For Information Contact:
|Monday, September 12, 2020||
Governments, Agencies Will Partner
Oneida County Executive Joseph A. Griffo today announced that County Government and local agencies will work collaboratively to assist relief efforts aimed at helping the victims of Hurricane Katrina through the Oneida County Katrina Aid Partnership.
Griffo also urged anyone who has been in the flooded region to contact the Oneida County Health Department and undergo health screenings to avoid potential health risks.
The County Executive also announced that local officials have begun reaching out to Gulf Coast localities to implement an “Adopt-a-County” Project that will provide support to the hurricane-ravaged region.
Katrina Aid Partnership Formed
“The Oneida County Katrina Aid Partnership is designed to facilitate local efforts to connect people of our region with agencies that can help them support hurricane victims in whatever way they want,” Griffo said. “The tremendous outpouring of support we are witnessing needs to be effectively channeled to do the most possible good. I appreciate all the efforts of our local agencies and governments to work as a team. United we serve.”
“The needs of Hurricane Katrina’s victims fall into many different areas,” said Assemblywoman RoAnn M. Destito (D/WF-Rome). “This collaborative effort will ensure that donations from Mohawk Valley residents are utilized quickly and appropriately to help Gulf Coast residents. There is no question that when agencies and municipalities work together, they can accomplish more, and the Katrina Aid Partnership will respond to many needs that have arisen due to this disaster, both in the Gulf Coast region, and in our area.”
Griffo said that the local effort will coordinate with the Federal Emergency Management Agency (FEMA), the State Emergency Management Office (SEMO) and the Department of Homeland Security. Griffo said that to streamline the local effort, partner agencies have been designated as the contacts for various key parts of the relief effort. Here’s the list, broken down by the areas of major need:
Griffo said Director of Emergency Management Services Fred Van Namee will coordinate the effort on behalf of County Government. Agencies interested in joining the Katrina Aid Partnership can contact him at 765-2526.
Health Screenings Urged
Griffo urged everyone coming from the Gulf Coast region either as an evacuee or as a volunteer returning to the region to contact the Oneida County Health Department clinic at 798-5888 and undergo health screenings as a preventive measure. Noting that the Syracuse Diocese has offered free tuition to Katrina refugees, Griffo said the region needs along-term plan in place to protect both evacuees and others.
“Anyone exposed to the flood waters, or who has been a volunteer coming back from the region, could have been exposed to a number of potential health hazards. We want people who have been in the region and are now here to let us know they are here so that we can give them any shots they might need now. As time goes on, we also want to be able to contact them for any follow-ups that might be suggested by the Centers for Disease Control,” Griffo said.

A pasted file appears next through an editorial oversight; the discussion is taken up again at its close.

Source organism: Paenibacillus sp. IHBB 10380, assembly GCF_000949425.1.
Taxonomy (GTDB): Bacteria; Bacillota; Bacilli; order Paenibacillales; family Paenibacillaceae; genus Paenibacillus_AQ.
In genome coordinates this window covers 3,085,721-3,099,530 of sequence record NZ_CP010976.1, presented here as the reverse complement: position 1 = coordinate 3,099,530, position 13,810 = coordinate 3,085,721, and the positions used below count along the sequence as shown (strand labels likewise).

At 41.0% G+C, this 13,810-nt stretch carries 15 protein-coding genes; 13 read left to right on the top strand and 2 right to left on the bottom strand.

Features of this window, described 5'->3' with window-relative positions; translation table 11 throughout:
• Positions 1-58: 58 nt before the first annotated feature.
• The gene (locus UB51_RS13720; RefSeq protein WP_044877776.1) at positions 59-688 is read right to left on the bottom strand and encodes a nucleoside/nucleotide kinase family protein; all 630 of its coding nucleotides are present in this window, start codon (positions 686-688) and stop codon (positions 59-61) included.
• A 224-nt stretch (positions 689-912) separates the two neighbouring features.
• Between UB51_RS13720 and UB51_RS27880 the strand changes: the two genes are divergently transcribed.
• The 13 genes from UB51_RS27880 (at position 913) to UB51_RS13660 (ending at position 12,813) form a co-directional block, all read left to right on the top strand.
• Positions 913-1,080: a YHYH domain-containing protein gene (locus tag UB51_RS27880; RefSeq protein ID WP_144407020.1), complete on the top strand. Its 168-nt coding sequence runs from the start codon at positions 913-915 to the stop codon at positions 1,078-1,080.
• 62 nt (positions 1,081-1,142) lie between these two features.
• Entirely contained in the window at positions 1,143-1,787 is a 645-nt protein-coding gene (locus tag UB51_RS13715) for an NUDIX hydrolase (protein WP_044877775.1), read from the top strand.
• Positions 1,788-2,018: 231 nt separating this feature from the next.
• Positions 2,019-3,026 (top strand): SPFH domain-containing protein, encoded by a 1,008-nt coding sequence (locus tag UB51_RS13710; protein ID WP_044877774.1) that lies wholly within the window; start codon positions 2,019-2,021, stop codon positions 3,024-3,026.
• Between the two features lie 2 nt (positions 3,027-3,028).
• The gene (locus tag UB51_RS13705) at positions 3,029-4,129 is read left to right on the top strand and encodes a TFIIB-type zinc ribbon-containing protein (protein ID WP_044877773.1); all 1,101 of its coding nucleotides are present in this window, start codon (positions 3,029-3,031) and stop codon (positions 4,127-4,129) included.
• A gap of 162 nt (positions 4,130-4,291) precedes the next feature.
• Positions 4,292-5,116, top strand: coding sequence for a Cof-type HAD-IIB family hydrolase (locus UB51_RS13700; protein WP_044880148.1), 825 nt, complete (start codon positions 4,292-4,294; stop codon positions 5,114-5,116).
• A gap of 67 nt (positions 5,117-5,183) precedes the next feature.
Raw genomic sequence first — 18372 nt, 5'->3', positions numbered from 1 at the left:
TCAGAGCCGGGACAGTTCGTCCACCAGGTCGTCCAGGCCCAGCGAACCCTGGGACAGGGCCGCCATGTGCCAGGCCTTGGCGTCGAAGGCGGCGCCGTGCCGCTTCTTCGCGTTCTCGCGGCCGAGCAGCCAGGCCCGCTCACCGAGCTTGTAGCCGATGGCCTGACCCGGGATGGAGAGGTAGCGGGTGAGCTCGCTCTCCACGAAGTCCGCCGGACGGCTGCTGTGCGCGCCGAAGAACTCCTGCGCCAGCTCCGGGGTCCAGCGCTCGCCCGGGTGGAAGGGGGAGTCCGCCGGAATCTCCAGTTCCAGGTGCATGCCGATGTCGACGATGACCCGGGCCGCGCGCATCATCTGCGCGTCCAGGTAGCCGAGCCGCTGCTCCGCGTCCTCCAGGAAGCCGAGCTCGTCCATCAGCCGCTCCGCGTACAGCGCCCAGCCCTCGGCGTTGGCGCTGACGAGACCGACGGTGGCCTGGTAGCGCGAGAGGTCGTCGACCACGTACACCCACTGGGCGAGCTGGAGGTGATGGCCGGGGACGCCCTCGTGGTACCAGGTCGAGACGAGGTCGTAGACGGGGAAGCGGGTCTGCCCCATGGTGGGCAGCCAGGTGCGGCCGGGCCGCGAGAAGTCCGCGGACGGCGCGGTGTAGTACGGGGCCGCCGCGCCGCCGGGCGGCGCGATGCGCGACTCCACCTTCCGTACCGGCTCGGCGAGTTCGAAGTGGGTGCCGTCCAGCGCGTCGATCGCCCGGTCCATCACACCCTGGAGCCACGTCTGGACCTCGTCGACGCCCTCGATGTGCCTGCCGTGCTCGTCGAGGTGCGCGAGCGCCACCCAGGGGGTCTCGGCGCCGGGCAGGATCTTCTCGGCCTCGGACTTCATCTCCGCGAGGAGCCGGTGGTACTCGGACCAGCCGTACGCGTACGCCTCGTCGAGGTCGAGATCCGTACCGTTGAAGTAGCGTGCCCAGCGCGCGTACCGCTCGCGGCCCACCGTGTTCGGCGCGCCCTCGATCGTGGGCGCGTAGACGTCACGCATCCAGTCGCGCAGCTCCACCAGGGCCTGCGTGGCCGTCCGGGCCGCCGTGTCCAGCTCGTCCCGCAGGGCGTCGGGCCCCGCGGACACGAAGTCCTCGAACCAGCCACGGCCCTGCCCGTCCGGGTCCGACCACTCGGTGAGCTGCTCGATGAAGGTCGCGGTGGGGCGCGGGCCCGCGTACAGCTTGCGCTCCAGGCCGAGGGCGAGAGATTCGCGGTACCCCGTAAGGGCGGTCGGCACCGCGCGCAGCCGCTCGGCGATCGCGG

“Adopt-a-County” Outreach Begun
Griffo also said that county officials have begun communications with officials in the devastated Gulf Coast counties and parishes that are similar in size to Oneida County to find ways Oneida County and its people can help. “The destruction caused by the hurricane goes far beyond New Orleans. As a small county of small communities, we want to reach out to a county or parish that will not be in the limelight so that people who may otherwise think they have been forgotten will know that someone is out there who can help and will help long after Katrina is off the front pages,” Griffo said.
“Small communities know best what they need, and how best to meet those needs,” said Roger Cleveland of the Oneida County Association of Towns. “We want to reach out neighbor-to-neighbor just the way we would if a disaster hit here.”
“America’s Gulf Coast needs help today and will be needing help for many months to come,” Rome Mayor James Brown said. “The scale of this unprecedented disaster to the people, communities and environment of the Gulf Coast must be matched by our commitment to harness our region’s spirit of sharing on behalf of those who have lost jobs, homes, businesses, loved ones and everything they once held dear.”
"As we learn more about the situation in the South I feel it is vital that our municipalities join together and focus our assistance efforts. That will help the greatest amount of people in the most efficient way possible," said Utica Mayor Timothy Julian. "This joint effort of community programs will provide a unified front in assisting those in need."
Griffo said that today’s announcement followed meetings with Assemblywoman RoAnn Destito and representatives from: Gov. Pataki’s Office, The Teamsters Union, local agencies including the American Red Cross (Rome and Utica Chapters), Boy Scouts of America, Rescue Mission of Utica, Welcome Hall, Compassion Coalition, Mohawk Valley Community Action, Catholic Charities, Mohawk Valley Resource Center for Refugees, Girl Scouts, United Way; local governments including the cities of Rome and Utica, the housing authorities of Utica and Rome, and the Oneida County Association of Towns as well as from Oneida County Departments including Health, Social Services, Emergency Services, Mental Health, Office for the Aging.